During the COVID-19 pandemic, Canadian public health officials have been gathering information on those who have become infected — their age, gender and where they live.
But there are growing calls to collect another kind of data — people’s race.
In the United States, health data has shown that Black Americans have been hit especially hard by COVID-19.
At one point in April, Black Americans accounted for about 42 per cent of all COVID-19 related deaths in the country.
According to the CDC that figure has shrunk to 22 per cent as of July 15, a number which is still outsized considering that Black Americans make up only 13 per cent of the country.
“The transmissions are higher, the recovery rates are lower,” said OmiSoore Dryden, an associate professor at Dalhousie University‘s department of community health & epidemiology.
But in Canada and in Nova Scotia that data isn’t available.
Marla MacInnis, a spokesperson for the province, told Global News “some race-based data is collected if individuals choose to self-identify to Public Health.”
“However, there is no requirement to provide this information and therefore it isn’t reported on,” she said.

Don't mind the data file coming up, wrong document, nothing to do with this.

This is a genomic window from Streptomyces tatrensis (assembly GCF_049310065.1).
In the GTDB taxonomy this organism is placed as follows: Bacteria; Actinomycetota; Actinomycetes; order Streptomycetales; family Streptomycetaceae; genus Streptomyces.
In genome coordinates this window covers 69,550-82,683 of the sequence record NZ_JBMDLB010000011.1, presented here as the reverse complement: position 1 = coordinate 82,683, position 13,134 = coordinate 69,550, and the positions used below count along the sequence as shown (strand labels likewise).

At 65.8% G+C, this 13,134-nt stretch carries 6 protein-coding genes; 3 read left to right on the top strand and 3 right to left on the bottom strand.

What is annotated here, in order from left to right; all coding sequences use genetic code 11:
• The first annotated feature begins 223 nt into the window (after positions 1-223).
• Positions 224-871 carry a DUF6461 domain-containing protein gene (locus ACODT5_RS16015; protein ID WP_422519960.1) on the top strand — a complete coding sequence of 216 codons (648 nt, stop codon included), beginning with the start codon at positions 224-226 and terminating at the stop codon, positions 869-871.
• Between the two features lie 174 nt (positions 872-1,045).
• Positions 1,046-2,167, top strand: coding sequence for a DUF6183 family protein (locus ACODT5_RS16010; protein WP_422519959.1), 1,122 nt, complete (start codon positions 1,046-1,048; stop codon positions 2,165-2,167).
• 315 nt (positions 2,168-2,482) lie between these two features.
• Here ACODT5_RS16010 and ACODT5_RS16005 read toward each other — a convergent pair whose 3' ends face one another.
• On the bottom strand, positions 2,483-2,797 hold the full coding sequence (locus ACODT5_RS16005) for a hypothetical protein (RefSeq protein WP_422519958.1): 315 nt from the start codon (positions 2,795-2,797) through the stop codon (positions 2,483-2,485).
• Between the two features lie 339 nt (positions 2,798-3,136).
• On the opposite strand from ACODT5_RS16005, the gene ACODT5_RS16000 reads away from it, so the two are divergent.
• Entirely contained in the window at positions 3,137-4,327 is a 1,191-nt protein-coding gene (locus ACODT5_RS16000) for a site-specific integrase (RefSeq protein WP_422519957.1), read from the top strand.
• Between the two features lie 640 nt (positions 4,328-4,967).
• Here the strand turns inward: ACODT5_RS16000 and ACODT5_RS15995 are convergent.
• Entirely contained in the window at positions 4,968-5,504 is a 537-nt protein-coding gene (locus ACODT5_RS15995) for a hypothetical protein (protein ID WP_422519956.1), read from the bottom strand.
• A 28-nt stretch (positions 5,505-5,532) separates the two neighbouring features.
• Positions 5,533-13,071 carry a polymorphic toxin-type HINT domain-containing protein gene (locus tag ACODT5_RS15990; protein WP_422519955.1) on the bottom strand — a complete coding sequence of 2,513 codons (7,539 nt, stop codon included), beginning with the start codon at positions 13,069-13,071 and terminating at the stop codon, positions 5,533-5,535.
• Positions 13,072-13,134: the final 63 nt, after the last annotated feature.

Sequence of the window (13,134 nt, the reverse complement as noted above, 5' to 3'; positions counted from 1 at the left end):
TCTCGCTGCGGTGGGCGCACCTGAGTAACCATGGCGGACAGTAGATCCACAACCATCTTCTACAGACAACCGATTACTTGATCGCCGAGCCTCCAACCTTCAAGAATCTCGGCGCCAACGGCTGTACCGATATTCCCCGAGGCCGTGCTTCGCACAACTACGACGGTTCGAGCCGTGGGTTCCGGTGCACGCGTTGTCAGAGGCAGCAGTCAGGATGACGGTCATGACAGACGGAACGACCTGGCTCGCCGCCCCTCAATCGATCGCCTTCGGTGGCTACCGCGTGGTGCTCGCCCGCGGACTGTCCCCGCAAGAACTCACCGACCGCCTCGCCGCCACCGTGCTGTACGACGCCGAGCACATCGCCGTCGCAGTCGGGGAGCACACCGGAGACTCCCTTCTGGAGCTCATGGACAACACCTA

Dryden believes that if the province was collecting race-based health data it would show that African Nova Scotians are more susceptible to the virus.
“Working multiple jobs, working at different sites, being under-housed, living in multi-generational families, living sometimes in food deserts,” she said, puts them at a higher risk of infection.
Sharon Davis-Murdoch, who co-founded the Health Association of African Canadians, has been advocating for the collection of race-based health data for decades.
“I have to tell you, it’s been a source of some frustration. We have articulated it, we have identified it, we have talked about it, we have written letters about it,” she said.
Davis-Murdoch says systemic racism exists and that she’s lived it.
But without data, public health won’t be able to see it.
“[They won’t be able] to understand inequities and disparities, to understand the utilization or lack of it in the health-care system, to understand the underrepresentation in positions of clinical care as well as in administration,” she said.
To not collect that data, Dryden said, is to ignore the issues.
“If you truly do care about the health of all people in the province, then collect the data to measure whether or not all people in the province are receiving equitable care,” she said.
Both Dryden and Davis-Murdoch add that the collection of information needs to be done in collaboration with racialized communities.
They say the data needs to be analyzed through a lens of critical race theory and it needs to be followed by policy and action.
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